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Antione Nathen Shaw (B-00355 v. Chicago Police

United States District Court, Northern District of Illinois


October 17, 2012

ANTIONE NATHEN SHAW (B-00355)
v.
CHICAGO POLICE
DEPARTMENT

Name of Assigned Judge Robert M. Dow, Jr. Sitting Judge if Other or Magistrate Judge than Assigned Judge

CASE TITLE

DOCKET ENTRY TEXT

Plaintiff's motion to proceed in forma pauperis ("IFP") [3] is denied without prejudice to Plaintiff submitting a completed application. The complaint is dismissed without prejudice to Plaintiff submitting an amended complaint in accordance with this order. Within 30 days of the date of this order, Plaintiff must: (1) either submit a completed IFP application OR pre-pay the $350 filing fee, AND (2) submit an amended complaint. The Clerk shall send Plaintiff an IFP application and an amended complaint form, along with a copy of this order. Plaintiff's failure to comply with this order within 30 days will result in summary dismissal of the case. Plaintiff's motion for the appointment of counsel [4] is denied without prejudice.

O[ For further details see text below.] Docketing to mail notices.

Plaintiff Antoine Nathen Shaw, an inmate at Big Muddy River Correctional Center, has filed this civil rights complaint under 42 U.S.C. § 1983 naming the Chicago Police Department as Defendant. Plaintiff alleges that he was falsely arrested for theft of a piece of luggage containing a valuable stamp collection. He states that he was incarcerated at the Cook County Jail for 10 months from December 2009 to October 2010, at which time Plaintiff was found not guilty by a jury. Plaintiff's current incarceration appears to be for a later theft.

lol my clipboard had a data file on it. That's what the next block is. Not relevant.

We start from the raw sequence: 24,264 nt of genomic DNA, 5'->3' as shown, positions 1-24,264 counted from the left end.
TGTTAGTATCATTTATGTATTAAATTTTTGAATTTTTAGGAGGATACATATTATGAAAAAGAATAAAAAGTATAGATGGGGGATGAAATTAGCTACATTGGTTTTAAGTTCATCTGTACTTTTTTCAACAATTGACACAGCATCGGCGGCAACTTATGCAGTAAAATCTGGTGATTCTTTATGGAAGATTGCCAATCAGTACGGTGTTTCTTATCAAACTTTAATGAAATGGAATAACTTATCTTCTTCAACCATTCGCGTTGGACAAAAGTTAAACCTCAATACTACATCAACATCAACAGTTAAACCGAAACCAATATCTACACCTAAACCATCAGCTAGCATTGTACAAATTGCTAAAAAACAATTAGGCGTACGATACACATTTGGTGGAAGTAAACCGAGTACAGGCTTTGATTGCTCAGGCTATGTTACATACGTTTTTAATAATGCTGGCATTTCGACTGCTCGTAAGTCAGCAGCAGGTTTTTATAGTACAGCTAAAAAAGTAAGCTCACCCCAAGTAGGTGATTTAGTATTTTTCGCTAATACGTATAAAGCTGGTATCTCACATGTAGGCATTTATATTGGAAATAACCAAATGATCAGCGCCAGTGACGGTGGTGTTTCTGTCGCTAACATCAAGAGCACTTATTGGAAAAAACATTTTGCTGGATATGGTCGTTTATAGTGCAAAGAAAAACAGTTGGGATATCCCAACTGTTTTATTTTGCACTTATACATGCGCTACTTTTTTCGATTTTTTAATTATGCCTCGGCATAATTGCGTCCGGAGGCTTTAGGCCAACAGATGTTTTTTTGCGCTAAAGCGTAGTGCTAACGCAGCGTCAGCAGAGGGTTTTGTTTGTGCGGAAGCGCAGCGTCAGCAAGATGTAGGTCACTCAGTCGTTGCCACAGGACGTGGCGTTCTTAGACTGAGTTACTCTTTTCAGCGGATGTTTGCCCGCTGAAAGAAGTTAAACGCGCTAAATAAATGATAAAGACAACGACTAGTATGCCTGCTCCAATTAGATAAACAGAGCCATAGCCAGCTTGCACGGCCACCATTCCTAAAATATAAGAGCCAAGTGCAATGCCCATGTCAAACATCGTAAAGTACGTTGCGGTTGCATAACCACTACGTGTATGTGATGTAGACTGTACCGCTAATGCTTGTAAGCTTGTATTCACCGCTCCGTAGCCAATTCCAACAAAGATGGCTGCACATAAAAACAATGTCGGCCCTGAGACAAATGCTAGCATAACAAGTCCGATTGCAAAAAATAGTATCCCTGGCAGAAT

Plaintiff seeks to file his complaint in forma pauperis ("IFP"). His IFP application, however, is incomplete, as it contains a blank certificate and no statement of his prison trust fund account. The Prison Litigation Reform Act requires all inmates to pay the full filing fee. If an inmate is unable to prepay the $350 filing fee, he may submit an application to proceed in forma pauperis, which allows the inmate to pay the filing fee with monthly deductions from his trust fund account. If the Court grants an IFP application, the Court will direct correctional officials to deduct an initial partial payment of the filing fee directly from the inmate's account and make further monthly deductions from that account until the full filing fee is paid. To enable the Court to determine if Plaintiff qualifies as a pauper and to make the necessary assessment of the initial partial filing fee, Plaintiff must, with his application, include a certificate from an authorized officer attesting to the amount of funds in Plaintiff's account and "a certified copy of the trust fund account statement (or institutional equivalent) for the prisoner for the 6-month period immediately preceding the filing of the complaint * * *, obtained from the appropriate official of each prison at which the prisoner is or was confined." 28 U.S.C. § 1915(a)(2). Plaintiff's application contains a blank certificate and no trust fund account statement. To proceed with this case, Plaintiff must submit a completed IFP application or, alternatively, prepay the $350 filing fee. His failure to satisfy the filing fee requirement within 30 days of this order will result in the summary dismissal of this case. Local Rule 3.3(e) (N.D. Ill.).